Soon we may learn more about the life, as well as the terrible death, of the “pregnant woman on the stretcher”, as we still know her. Heavily pregnant, being lifted by rescuers from the bombed maternity hospital in Mariupol, her photograph has been published across much of the world.
We don’t yet know her name, but we know from reliable news sources that she and her baby have since died. Her hip was crushed and her pelvis detached in the bombing, the surgeon Timur Marin at another hospital in Ukraine is said to have discovered. The infant was delivered via caesarean section, but showed “no signs of life”.
As for the mother, realising she was losing her baby, medics said she cried out: “Kill me now”. They could not save her and “more than 30 minutes of resuscitation of the mother didn’t produce results”.
And so the world has another war crime, and another iconic – a fitting word in this instance– image of war and its civilian casualties. These images are seared into our collective consciousness, and they often depict women. The most infamous remains “Napalm girl” (1972) – Phan Thá» Kim Phúc, then a nine-year-old fleeing naked on a road after being severely burned on her back by a napalm attack during the Vietnam War.
A portrait of an Afghan girl refugee, Sharbat Bibi, with striking cobalt eyes made the cover of National Geographic in 1984, is also instantly recognisable. So is the bizarre image of an Iraqi civilian, hooded and with his arms outstretched as if in a medieval painting. Ali Shallal al-Qaisi has his picture taken by one of the American troops who’d been torturing him and others in the notorious Abu Ghraib prison. All of these victims survived their ordeals: the mum-to-be and her child in Ukraine did not.
No doubt big-hearted western leaders such as Joe Biden, Justin Trudeau and Emmanuel Macron will be as upset as any of us to see any of the appalling images and videos of violence emanating from Ukraine. In the age of the smartphone, CCTV and satellite cameras, no war has been so comprehensively recorded as Putin’s invasion of Ukraine.
The war crimes that they illustrate invite near-universal condemnation, leaving aside the Russians’ routine dismissal of them as fake news or staged by the Ukrainians. If Putin and Lavrov are to be believed, the woman and children fleeing from the shelling of homes and hospitals in Ukraine are either actors or neo-Nazi renegades. The civilised world, and indeed many Russian people with access to the truth, don’t believe these absurd lies.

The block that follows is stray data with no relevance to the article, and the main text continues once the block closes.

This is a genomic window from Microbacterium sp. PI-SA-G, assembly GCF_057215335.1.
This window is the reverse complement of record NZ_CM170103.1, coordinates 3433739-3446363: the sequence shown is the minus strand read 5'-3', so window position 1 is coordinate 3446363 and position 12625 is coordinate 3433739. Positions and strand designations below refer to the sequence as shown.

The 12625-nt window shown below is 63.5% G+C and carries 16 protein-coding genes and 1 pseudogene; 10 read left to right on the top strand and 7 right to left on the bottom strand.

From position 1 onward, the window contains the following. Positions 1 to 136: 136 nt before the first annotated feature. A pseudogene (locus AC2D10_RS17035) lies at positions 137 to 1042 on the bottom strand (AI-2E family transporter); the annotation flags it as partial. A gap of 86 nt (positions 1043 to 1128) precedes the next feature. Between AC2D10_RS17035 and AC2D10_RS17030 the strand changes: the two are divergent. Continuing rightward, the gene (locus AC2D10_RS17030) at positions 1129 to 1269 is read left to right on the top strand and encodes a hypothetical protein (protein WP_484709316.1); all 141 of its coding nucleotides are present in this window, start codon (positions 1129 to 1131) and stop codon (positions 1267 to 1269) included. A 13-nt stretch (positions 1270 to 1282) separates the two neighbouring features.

Yet the point of the barbaric image of that pregnant woman in Mariupol is that there are no atrocities Putin and his generals can commit in Ukraine that will provoke a western intervention. None.
To be brutally frank, Putin is free to slaughter as many Ukrainians as he wishes, to raze as many cities to the ground, to use chemical weapons, battlefield nuclear weapons, to oversee the complete destruction of cultural, architectural and artistic treasures, and to leave Ukraine, the bread basket of the world, as a pile of irradiated rubble, a giant Chernobyl.
Putin can destroy everything: Nato will do nothing. We know this – and Putin knows it too. We know this because western leaders openly admit as much. There will be consequences, sure, more sanctions and more references to a war crimes tribunal, more diplomatic isolation – but western leaders say Nato is a defensive alliance, Ukraine is not a member state, and to intervene would invite a global nuclear conflagration. I’d doubt it, but we seem destined to live in a state of fear of Putin.
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Meanwhile, we seem to be saying that a Ukrainian life is worth less than that of a Pole or a Lithuanian, say, through an arbitrary moral border. It’s cowardice by Nato, and Putin can see it for what it is. To borrow from a powerful speech by Tony Benn: “Aren’t Ukrainians terrified? Don’t Ukrainian women weep when their children die? Does bombing strengthen their determination? What fools we are to live in a generation for which war is a computer game for our children and just an interesting little channel for news items.”
As the Ukrainians try to explain to us, a Third World War has already arrived. Putin doesn’t care that much about sanctions. He knows he can count on China, India and others to prop up his regime if need be, to sell him weapons and keep trading. Apparently the Syrians and Belarusians are going to send troops to help the campaign – not a sign the war is going well for Russia, but one that suggests Putin has people who will help him fight a war of aggression and help bust the sanctions too.
Something adjacent to genocide may overwhelm Ukraine in the coming days, but there will be no no-fly zones, no protected humanitarian corridors, and only limited military assistance given in answer to President Zelensky’s pleas for help.
Of course, we are invited to believe that if a “toe cap” of a Russian soldier tip toes into Estonia or Poland, the full force of Nato’s wrath will be directed at Russia. You have to wonder, though, how true that actually is, given recent experience. If a stray Russian rocket or shell “accidentally” lands in Poland, will Biden order a punitive retaliation? If there’s an “incursion” by Russian militia into Estonia, will Boris Johnson order British troops to fire on them? Will Olaf Scholz send German forces east and into combat for the first time since the Second World War, with all the fresh trauma that implies?
If fear of Putin’s nuclear weapons stops us from attacking and stopping Putin now in Ukraine, why won’t it stop us from attacking him and stopping him in the future over Estonia? Until Nato frightens Putin as much as he frightens us, there will be no peace in Europe, and there will be many, many more images of war to haunt our consciences.